A growing number of Americans are questioning the value of going to college
In line with previous years, the survey finds that Democrats and Republicans disagree about multiple aspects of higher education. While 73% of Democrats believe colleges and universities have a positive impact on the country, only 37% of Republicans feel that way.
Americans also remain divided on who should pay for higher education. Most Democrats (77%) say the government should fund higher education because it’s good for society, while the majority of Republicans (63%) say students should pay for post high school education because they benefit from it.
A new question on this year’s survey asked respondents about the minimum level of education they believe their immediate or close family members should receive in order to be financially secure. While nearly three-quarters of respondents agree some sort of postsecondary education is required for their child or close family member to achieve financial security, there are partisan divides. Only a quarter of Democrats say that a high school diploma or GED is sufficient to achieve economic security, compared to 39% of Republicans who say so.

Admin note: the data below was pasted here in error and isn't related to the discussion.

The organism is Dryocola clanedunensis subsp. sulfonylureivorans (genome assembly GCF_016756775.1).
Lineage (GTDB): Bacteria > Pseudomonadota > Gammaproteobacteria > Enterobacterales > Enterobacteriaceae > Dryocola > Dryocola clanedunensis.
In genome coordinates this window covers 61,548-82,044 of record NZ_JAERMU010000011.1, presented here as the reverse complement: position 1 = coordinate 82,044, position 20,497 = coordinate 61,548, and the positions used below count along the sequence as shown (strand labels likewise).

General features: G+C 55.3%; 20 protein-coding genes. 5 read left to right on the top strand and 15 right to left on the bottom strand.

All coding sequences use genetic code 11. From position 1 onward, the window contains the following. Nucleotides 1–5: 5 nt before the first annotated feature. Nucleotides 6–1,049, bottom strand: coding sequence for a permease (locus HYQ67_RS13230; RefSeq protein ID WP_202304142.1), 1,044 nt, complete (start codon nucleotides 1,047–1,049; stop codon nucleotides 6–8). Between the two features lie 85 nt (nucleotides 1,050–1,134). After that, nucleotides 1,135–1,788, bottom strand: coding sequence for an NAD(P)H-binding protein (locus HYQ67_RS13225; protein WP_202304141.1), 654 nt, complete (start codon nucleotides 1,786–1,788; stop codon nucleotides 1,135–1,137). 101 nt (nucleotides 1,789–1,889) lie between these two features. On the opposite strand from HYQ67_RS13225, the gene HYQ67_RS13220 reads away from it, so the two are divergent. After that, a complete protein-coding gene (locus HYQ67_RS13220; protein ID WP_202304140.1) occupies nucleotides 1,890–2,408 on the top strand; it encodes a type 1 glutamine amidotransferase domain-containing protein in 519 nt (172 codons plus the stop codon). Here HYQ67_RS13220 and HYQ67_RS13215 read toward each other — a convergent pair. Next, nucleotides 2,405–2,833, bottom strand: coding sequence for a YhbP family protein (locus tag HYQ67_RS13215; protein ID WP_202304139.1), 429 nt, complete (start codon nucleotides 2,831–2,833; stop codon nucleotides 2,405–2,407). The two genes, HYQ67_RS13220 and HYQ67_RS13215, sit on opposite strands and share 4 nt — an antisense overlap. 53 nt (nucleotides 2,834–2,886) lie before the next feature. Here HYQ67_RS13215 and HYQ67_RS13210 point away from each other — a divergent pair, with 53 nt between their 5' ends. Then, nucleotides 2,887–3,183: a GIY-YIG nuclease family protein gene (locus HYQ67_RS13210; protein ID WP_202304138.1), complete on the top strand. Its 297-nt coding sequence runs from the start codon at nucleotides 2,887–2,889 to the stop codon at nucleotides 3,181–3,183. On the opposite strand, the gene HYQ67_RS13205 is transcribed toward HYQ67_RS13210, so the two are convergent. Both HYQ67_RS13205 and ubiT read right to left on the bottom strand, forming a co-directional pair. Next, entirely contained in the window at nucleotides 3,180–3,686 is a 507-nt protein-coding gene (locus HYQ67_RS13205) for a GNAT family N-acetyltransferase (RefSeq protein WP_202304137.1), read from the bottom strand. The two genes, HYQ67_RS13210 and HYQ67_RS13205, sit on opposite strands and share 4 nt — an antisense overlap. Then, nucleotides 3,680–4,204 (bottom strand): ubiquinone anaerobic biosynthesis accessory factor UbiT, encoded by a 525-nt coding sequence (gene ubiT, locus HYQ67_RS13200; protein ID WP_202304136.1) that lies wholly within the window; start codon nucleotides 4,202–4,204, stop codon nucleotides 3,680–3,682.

Despite the overall agreement on the value of higher education, many Americans are concerned about affordability. Only about half of respondents think Americans can get an affordable, high-quality education after high school.
Across the political spectrum, says Nguyen, people “are pretty aligned on the affordability questions.” But, she says, they don’t agree on how to solve these affordability issues. “I think that’s translated to the current policy environment we’re living in right now.”
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